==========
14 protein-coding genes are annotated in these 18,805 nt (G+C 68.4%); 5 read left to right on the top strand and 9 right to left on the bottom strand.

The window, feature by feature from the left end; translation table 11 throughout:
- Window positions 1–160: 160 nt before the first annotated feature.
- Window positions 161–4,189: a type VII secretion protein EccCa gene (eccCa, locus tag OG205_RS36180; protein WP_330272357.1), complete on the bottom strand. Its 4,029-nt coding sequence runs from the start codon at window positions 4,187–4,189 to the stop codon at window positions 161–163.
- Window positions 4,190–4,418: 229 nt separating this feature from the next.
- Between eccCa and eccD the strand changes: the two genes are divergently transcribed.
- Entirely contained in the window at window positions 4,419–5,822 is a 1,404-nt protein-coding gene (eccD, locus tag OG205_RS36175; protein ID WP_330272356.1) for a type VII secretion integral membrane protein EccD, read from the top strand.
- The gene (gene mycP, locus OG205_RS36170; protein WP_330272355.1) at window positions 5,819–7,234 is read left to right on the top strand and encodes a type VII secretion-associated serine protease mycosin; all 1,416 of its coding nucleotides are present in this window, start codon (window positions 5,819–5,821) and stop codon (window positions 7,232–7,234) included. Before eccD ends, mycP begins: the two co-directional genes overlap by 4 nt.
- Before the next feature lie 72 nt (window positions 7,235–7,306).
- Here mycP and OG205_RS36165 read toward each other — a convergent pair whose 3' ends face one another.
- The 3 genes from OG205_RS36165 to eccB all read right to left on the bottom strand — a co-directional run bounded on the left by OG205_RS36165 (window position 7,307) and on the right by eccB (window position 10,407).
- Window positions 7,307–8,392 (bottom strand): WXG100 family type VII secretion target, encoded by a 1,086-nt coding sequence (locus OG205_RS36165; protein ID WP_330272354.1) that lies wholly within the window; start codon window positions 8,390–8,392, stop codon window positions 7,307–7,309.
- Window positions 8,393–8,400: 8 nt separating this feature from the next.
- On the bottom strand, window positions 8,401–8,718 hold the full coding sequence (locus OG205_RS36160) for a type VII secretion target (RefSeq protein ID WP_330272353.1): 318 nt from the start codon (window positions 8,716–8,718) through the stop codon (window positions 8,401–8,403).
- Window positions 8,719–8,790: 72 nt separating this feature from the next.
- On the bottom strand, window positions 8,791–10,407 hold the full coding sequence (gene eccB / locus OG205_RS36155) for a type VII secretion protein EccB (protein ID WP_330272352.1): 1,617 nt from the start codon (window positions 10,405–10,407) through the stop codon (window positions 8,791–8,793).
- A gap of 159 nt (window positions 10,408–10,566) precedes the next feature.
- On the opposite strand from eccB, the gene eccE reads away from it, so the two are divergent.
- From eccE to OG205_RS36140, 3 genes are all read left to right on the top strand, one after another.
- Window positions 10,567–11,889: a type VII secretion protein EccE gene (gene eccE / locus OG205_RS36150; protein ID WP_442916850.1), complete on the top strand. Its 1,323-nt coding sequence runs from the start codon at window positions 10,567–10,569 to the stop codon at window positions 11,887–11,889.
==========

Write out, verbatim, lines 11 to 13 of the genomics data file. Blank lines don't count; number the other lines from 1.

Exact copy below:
- The 3 genes from OG205_RS36165 to eccB all read right to left on the bottom strand — a co-directional run bounded on the left by OG205_RS36165 (window position 7,307) and on the right by eccB (window position 10,407).
- Window positions 7,307–8,392 (bottom strand): WXG100 family type VII secretion target, encoded by a 1,086-nt coding sequence (locus OG205_RS36165; protein ID WP_330272354.1) that lies wholly within the window; start codon window positions 8,390–8,392, stop codon window positions 7,307–7,309.
- Window positions 8,393–8,400: 8 nt separating this feature from the next.